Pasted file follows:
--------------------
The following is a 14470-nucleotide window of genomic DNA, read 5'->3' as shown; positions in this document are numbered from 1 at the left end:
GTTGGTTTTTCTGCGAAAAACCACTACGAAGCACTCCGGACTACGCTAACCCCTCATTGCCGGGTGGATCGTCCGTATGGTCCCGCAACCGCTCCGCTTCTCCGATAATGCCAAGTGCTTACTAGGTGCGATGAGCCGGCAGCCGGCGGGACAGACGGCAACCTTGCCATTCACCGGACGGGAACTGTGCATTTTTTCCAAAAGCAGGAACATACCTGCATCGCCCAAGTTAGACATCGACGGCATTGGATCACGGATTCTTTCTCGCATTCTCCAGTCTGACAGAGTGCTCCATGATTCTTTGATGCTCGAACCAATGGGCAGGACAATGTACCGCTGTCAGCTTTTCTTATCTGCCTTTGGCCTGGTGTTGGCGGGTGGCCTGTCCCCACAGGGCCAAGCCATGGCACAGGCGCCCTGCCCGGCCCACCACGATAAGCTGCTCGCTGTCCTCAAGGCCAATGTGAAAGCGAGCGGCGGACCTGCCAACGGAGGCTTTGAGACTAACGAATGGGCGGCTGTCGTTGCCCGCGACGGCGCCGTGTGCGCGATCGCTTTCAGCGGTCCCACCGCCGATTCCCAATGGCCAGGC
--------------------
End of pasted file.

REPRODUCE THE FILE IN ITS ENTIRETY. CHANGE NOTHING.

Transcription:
The following is a 14470-nucleotide window of genomic DNA, read 5'->3' as shown; positions in this document are numbered from 1 at the left end:
GTTGGTTTTTCTGCGAAAAACCACTACGAAGCACTCCGGACTACGCTAACCCCTCATTGCCGGGTGGATCGTCCGTATGGTCCCGCAACCGCTCCGCTTCTCCGATAATGCCAAGTGCTTACTAGGTGCGATGAGCCGGCAGCCGGCGGGACAGACGGCAACCTTGCCATTCACCGGACGGGAACTGTGCATTTTTTCCAAAAGCAGGAACATACCTGCATCGCCCAAGTTAGACATCGACGGCATTGGATCACGGATTCTTTCTCGCATTCTCCAGTCTGACAGAGTGCTCCATGATTCTTTGATGCTCGAACCAATGGGCAGGACAATGTACCGCTGTCAGCTTTTCTTATCTGCCTTTGGCCTGGTGTTGGCGGGTGGCCTGTCCCCACAGGGCCAAGCCATGGCACAGGCGCCCTGCCCGGCCCACCACGATAAGCTGCTCGCTGTCCTCAAGGCCAATGTGAAAGCGAGCGGCGGACCTGCCAACGGAGGCTTTGAGACTAACGAATGGGCGGCTGTCGTTGCCCGCGACGGCGCCGTGTGCGCGATCGCTTTCAGCGGTCCCACCGCCGATTCCCAATGGCCAGGC